Pet quarantine rules relaxed

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The UK’s strict quarantine rules for pets entering the UK from abroad have been relaxed from January 1, 2012.

From this date the UK’s pet movement rules will be harmonised with the rest of the European Union, making it cheaper and easier for owners to travel with their pets.

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Pets coming into the UK will no longer have to spend six months in quarantine. However, all pets will still need to be vaccinated against rabies.

The UK’s quarantine system was designed to combat the threat of rabies in the 19th century and has now been left far behind by scientific advances.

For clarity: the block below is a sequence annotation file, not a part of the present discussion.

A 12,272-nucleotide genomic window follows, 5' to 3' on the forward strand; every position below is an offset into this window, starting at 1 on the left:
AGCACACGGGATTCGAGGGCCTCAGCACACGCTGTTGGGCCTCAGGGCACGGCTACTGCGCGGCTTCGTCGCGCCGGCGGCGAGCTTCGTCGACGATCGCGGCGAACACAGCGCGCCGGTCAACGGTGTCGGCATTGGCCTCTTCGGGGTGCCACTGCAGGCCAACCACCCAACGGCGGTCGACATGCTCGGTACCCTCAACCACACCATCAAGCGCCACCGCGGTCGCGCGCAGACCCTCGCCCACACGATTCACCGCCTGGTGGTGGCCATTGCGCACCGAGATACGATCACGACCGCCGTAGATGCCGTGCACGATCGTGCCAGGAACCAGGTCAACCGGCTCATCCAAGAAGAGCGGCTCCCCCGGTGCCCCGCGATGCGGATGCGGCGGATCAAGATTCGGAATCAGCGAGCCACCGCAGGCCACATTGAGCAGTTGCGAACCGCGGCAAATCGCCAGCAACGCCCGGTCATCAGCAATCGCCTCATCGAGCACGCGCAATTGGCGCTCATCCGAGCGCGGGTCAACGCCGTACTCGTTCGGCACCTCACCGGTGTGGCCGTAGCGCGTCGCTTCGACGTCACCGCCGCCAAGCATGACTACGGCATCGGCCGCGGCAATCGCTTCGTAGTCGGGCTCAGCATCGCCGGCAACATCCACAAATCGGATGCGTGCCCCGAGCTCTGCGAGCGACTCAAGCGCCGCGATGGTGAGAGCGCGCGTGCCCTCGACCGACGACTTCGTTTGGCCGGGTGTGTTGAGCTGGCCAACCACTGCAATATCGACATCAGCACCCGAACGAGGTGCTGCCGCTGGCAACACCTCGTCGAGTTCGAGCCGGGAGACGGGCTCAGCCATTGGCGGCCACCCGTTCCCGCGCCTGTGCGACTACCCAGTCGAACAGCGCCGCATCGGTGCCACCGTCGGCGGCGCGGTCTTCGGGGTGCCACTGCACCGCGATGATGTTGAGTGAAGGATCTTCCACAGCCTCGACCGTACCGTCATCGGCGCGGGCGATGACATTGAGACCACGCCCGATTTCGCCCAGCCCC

Outdated rules have caused hardship to generations of pets and owners, with too many cooped up unnecessarily.

Pets from the EU and listed non-EU countries such as the USA and Australia will no longer need a blood test and will only have to wait 21 days before they travel.

Pets from unlisted non-EU countries such as India, Brazil and South Africa will be able to enter the UK if they meet strict criteria to make sure they are protected against rabies.

The requirements include a blood test and a three month wait before they enter the UK.

Under the new rules, pets returning to the UK will no longer have to be treated for ticks.

Pet owners travelling abroad with their animals should discuss anti-tick treatments with their vets.

Tapeworm controls for dogs are to stay, with a requirement that animals be treated between one and five days before returning to the UK.

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